Two miles north of downtown Hilo, along a rocky coastline studded with black lava rocks, lies Honoli'i Beach Park, a favorite surfing, paddle-boarding, sunbathing and boogie boarding spot in East Hawai'i Island.
Honoli'i is the name of the stream which meets the ocean below Hilo's Wainaku neighborhood hills, creating a sandy beach and immense sandbar perfect for sunbathing. On an average surf day, small to medium sized waves roll onto the beach, while larger barrels crash at a second surf break roughly a hundred yards out to sea where there's usually a huddle of surfers waiting their turn to ride. Though casual swimmers and snorkelers can sometimes be spotted milling around the surfers and paddlers, they're not a very common sight simply because there are many better, safer places to swim in Hilo, like Richardson Ocean Park and Carlsmith Beach Park on the other side of town. Perpendicular to the sandbar is a large tidal pond of brackish water popular with fishermen and small children learning to swim, while a line of broad-leafed trees set behind the sandbar offers shade to sunbathers on the days of full Hilo sun, however rare.
With sandbar and easy ocean access at one end, the beach park's other main area boasts a well-manicured grove of finely mowed lawn and stands of tropical flowers and shrubs. A handful of picnic tables line the shore at this far end, where the rocky beach makes it much more hazardous to get in and out of the ocean. It's easy to imagine day trippers throwing frisbees and sprawling out on the picnic benches, refreshed by the invigorating, salty breeze coming off the ocean, feasting on a mound of exotic tropical fruit purchased from the fruit stand ladies at the Hilo Farmer's Market, open daily.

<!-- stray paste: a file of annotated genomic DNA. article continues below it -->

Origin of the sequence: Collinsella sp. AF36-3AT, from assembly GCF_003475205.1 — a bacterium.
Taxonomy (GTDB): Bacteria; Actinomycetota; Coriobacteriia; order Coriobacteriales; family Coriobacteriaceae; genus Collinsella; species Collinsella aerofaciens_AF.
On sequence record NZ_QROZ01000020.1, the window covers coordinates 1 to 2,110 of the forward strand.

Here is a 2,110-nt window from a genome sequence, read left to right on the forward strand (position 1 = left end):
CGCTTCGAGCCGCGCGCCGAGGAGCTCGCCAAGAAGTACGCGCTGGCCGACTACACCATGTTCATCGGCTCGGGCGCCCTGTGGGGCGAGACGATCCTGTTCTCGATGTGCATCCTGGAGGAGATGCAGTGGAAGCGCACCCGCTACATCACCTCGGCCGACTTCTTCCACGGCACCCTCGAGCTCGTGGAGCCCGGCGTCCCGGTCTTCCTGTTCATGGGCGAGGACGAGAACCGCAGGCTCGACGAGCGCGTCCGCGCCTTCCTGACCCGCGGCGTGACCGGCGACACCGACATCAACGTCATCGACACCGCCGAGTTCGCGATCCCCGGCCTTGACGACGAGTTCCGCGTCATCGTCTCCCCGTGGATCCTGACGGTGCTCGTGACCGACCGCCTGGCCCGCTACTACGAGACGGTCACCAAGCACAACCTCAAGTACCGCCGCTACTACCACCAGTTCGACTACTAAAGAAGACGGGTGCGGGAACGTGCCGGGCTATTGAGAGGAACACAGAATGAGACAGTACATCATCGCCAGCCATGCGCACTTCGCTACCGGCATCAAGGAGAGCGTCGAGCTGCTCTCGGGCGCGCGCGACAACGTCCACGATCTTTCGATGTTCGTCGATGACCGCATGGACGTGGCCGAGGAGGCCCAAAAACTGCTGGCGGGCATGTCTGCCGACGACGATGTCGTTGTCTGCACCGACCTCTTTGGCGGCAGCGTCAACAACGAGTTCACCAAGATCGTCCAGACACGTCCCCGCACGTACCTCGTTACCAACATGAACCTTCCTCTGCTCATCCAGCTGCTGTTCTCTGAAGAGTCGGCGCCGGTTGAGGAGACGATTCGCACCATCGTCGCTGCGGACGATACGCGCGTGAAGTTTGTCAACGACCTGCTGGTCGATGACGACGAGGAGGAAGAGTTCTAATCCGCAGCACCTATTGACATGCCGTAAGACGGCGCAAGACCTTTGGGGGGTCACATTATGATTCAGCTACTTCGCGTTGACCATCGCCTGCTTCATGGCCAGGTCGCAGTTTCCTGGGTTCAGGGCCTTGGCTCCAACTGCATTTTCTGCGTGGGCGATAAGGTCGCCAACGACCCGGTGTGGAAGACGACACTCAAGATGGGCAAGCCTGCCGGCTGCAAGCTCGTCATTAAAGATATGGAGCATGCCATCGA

Access to the park is via a steep concrete staircase with several landings, made easier to traverse by a sturdy handrail. There is no handicap access, unfortunately. Restrooms and an outdoor public shower are located at the red-roofed building at the center of the property, on the other side of which lies the lifeguard station that is constantly manned. After descending the staircase, keep left to find the path down to the sandbar, or go right across the lawn to find the picnic tables and the more secluded part of the park.
It's common at Honoli'i to see crowds of spectators lining the road that runs along the cliff about the park - locals and visitors alike who've come to watch the surfers and their long, graceful, zig-zagging rides from the crashing break in towards shore. In fact, many Hilo residents consider the park to be the best place to watch surfers on this side of the island. Like other surf spots in Hawai'i, waves are biggest in the winter at Honoli'i, and these can grow to the point of being extremely dangerous and only suitable for experienced surfers.
To keep safe, always operate on the principle of "if in doubt, don't go out", and never turn your back on the ocean, even on calm days. Rogue waves are real and drown ocean goers every year in this state.
Bring your board of choice and a picnic from Hilo, comfy lawn chairs, a cooler and a parasol, and as long as you're aware of ocean conditions and where it's safe to get in and out, Honoli'i might just become your new favorite ocean spot in East Hawaii.
Get to Honoli'i Beach Park by turning off Hawai'i Island's Belt Road (HWY 19) roughly two miles north of Hilo at Nahala Street, across from Alae Cemetery and park on the shoulder of the road running along the cliff.
Mahalo nui loa to Stefan Verbano, Content Blog Writer for Kona Wedding Officiant® - Hawaii 101 - Things to Do On Hawaii Big Island - www.konaweddingofficiant.com/blog
Aloha - Deanna - Kona Wedding Officiant, Licensed Minister and Marriage Officiant.
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